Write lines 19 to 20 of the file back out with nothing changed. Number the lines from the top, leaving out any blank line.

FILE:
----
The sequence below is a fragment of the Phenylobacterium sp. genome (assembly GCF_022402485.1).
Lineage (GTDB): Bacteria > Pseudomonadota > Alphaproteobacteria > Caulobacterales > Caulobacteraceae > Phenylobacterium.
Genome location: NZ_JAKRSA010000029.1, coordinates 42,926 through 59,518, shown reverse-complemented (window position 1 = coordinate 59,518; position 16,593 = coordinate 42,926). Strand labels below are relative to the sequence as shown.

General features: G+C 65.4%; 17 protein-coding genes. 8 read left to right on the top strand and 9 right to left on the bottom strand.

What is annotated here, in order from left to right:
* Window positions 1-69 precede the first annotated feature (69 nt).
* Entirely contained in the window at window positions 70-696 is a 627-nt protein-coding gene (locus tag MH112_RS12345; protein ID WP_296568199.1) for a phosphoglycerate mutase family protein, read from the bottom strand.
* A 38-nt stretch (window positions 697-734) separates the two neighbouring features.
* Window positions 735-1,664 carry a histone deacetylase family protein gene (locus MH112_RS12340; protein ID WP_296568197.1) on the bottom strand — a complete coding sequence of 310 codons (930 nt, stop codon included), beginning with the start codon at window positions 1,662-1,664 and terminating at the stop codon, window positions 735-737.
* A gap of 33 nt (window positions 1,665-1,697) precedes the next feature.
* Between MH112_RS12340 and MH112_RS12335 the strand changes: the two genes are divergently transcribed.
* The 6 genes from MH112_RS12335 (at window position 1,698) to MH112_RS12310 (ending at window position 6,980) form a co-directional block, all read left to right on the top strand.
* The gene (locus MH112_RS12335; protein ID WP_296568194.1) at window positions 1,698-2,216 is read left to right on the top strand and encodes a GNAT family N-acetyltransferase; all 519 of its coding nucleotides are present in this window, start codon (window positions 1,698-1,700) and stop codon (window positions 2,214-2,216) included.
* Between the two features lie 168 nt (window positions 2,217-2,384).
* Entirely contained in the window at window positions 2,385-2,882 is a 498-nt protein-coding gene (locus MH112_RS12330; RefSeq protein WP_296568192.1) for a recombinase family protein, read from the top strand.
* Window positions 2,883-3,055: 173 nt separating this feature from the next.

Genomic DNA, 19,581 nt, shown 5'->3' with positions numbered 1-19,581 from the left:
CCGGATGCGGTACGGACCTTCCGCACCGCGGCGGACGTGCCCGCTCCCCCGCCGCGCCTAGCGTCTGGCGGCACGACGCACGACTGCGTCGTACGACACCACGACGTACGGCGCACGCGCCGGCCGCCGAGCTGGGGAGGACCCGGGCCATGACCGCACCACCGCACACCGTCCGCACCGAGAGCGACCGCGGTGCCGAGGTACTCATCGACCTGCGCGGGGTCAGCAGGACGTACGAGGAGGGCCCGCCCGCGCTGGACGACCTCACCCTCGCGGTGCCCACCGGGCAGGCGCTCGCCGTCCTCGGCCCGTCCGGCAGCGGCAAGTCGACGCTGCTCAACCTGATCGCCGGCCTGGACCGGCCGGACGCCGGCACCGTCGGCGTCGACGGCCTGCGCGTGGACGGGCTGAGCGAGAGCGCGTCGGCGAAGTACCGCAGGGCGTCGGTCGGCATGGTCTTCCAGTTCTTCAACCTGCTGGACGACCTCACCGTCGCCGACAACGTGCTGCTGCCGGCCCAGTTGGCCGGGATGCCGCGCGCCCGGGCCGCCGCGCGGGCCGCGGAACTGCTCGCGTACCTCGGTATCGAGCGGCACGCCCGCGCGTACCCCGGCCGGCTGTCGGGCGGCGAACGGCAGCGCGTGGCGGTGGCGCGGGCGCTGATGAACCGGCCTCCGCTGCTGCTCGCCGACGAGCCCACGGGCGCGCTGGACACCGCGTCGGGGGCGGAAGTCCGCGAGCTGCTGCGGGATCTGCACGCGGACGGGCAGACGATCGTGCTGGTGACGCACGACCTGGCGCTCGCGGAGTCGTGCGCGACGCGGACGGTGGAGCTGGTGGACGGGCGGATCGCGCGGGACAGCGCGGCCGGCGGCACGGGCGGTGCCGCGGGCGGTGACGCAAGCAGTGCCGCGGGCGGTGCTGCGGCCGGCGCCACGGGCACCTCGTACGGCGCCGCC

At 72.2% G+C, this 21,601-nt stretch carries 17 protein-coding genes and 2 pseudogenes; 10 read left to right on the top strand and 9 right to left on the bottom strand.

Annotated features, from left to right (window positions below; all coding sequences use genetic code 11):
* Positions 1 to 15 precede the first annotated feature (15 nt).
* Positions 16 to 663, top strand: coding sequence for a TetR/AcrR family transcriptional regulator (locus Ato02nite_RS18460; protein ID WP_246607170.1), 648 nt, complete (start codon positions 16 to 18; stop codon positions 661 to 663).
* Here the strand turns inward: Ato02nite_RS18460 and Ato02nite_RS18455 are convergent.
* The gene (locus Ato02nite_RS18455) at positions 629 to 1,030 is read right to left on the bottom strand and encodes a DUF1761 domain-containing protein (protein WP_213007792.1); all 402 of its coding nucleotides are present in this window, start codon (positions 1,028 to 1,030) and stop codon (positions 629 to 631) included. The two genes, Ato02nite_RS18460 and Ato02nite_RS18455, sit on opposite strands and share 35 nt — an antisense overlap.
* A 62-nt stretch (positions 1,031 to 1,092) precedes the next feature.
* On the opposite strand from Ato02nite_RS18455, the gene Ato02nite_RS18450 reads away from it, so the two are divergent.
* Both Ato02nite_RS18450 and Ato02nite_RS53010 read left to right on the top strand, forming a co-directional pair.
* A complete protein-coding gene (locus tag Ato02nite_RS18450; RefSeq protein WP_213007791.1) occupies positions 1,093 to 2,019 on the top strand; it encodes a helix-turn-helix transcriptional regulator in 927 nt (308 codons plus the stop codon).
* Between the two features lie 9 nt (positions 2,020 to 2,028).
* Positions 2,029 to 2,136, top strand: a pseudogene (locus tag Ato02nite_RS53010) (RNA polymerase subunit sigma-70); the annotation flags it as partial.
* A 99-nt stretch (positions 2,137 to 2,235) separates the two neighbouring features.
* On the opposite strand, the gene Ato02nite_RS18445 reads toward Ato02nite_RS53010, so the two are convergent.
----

At 72.2% G+C, this 21,601-nt stretch carries 17 protein-coding genes and 2 pseudogenes; 10 read left to right on the top strand and 9 right to left on the bottom strand.

Annotated features, from left to right (window positions below; all coding sequences use genetic code 11):